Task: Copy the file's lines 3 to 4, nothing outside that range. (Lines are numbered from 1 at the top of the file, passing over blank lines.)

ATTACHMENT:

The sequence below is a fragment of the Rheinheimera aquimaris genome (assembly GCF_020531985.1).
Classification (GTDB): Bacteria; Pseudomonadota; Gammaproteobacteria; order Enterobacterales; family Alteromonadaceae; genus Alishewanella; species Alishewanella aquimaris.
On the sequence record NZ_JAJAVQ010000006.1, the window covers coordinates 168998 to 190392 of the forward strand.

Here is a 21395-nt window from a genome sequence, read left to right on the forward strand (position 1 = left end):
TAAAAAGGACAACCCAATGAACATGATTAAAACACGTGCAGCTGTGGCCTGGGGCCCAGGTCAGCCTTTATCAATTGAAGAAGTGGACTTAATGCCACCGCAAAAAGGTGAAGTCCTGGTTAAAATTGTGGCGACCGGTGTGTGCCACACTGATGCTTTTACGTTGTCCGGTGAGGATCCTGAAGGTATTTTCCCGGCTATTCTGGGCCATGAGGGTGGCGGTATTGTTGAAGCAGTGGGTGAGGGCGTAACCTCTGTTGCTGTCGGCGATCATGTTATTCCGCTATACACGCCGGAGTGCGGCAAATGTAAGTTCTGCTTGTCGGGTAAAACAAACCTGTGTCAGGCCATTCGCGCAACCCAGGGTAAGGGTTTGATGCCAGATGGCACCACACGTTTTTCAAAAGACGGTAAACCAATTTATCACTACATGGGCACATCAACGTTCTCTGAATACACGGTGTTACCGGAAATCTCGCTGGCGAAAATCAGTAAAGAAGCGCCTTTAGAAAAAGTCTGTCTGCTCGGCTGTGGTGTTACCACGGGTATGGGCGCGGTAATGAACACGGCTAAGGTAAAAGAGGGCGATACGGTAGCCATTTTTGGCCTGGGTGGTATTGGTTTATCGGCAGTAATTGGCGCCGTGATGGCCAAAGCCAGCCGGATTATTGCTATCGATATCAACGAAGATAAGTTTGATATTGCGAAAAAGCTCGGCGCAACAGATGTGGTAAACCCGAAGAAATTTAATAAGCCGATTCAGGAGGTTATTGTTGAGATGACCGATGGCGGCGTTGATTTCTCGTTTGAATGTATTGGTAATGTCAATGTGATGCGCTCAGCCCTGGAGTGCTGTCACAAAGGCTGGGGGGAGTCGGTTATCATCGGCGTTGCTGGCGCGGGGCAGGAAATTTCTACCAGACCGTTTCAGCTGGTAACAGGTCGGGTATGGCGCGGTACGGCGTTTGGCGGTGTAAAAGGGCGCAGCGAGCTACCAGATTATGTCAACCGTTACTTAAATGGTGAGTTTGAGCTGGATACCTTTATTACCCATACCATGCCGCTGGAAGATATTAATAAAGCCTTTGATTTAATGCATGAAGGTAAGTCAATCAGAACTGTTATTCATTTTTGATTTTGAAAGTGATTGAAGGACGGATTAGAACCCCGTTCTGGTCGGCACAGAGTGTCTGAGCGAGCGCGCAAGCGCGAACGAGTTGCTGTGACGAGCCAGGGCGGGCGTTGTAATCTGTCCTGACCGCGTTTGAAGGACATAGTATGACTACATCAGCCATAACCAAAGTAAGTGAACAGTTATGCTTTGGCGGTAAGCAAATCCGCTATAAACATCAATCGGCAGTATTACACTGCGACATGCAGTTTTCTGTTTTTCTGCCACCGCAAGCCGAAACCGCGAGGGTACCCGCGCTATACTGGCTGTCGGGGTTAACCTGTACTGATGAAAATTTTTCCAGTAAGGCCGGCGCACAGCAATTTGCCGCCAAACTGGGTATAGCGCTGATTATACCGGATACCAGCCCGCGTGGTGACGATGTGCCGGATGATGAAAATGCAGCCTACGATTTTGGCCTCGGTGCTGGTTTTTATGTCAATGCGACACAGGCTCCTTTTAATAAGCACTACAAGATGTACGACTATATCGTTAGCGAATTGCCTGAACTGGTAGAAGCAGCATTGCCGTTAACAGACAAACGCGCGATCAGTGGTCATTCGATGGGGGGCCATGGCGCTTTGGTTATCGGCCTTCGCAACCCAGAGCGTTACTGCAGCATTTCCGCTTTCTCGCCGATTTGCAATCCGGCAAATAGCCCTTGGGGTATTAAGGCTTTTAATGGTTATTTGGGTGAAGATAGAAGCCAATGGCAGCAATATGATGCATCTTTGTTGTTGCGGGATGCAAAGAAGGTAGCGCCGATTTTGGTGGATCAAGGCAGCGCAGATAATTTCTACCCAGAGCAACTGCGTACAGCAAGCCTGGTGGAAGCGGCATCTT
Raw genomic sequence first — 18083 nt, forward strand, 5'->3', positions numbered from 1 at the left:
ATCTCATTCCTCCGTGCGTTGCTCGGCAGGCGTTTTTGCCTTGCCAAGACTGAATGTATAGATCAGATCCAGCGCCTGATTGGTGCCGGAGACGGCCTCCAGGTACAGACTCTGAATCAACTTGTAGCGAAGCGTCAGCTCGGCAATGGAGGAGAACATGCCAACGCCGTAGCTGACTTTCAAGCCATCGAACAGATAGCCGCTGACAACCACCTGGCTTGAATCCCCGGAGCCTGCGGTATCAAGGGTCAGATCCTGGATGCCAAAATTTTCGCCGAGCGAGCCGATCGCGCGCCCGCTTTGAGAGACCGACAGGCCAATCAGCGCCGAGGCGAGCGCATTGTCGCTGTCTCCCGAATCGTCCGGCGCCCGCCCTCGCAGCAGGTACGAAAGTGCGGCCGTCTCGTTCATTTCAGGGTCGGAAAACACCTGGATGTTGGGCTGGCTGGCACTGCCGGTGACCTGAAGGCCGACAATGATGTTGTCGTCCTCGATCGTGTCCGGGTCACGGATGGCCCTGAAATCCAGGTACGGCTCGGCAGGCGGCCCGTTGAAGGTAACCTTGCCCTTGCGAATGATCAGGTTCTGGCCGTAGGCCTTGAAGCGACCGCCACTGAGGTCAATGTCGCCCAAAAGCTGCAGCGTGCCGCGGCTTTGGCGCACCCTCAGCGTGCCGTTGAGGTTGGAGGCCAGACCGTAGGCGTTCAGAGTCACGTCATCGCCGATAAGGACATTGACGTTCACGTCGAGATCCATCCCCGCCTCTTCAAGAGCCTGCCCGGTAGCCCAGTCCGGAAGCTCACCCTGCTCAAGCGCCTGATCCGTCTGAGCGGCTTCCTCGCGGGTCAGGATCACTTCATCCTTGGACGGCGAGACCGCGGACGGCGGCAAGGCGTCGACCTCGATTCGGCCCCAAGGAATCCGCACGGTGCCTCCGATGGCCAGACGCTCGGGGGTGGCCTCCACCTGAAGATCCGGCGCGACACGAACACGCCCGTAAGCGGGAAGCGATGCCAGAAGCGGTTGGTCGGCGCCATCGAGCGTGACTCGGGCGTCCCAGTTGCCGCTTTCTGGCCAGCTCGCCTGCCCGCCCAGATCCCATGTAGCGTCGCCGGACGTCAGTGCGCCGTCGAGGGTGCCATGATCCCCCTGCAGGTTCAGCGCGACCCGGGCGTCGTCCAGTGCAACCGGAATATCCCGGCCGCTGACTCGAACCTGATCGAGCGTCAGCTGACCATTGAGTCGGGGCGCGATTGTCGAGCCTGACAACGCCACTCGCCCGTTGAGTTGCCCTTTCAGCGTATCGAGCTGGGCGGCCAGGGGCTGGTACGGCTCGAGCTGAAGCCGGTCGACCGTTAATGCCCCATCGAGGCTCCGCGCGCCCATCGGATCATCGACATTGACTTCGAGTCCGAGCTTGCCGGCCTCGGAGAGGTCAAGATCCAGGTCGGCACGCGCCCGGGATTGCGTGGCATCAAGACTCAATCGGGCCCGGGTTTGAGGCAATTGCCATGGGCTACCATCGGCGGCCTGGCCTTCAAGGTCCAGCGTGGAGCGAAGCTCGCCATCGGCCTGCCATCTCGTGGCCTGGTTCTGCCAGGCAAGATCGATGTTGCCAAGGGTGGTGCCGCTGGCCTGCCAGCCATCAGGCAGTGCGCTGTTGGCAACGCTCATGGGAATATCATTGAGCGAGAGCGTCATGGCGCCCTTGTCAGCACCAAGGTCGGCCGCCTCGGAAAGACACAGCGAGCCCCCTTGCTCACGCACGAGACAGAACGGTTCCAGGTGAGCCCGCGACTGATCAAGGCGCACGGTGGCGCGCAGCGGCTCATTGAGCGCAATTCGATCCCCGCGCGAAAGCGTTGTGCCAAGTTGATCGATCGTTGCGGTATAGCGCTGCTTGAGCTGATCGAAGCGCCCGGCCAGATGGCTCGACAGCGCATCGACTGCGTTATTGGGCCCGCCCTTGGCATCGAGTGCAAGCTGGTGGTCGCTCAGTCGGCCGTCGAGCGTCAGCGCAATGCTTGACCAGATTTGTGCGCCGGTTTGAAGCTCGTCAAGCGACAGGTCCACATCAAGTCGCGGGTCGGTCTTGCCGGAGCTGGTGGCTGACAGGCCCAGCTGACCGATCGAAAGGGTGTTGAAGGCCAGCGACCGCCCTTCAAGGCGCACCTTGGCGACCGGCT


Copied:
On the sequence record NZ_JAJAVQ010000006.1, the window covers coordinates 168998 to 190392 of the forward strand.

Here is a 21395-nt window from a genome sequence, read left to right on the forward strand (position 1 = left end):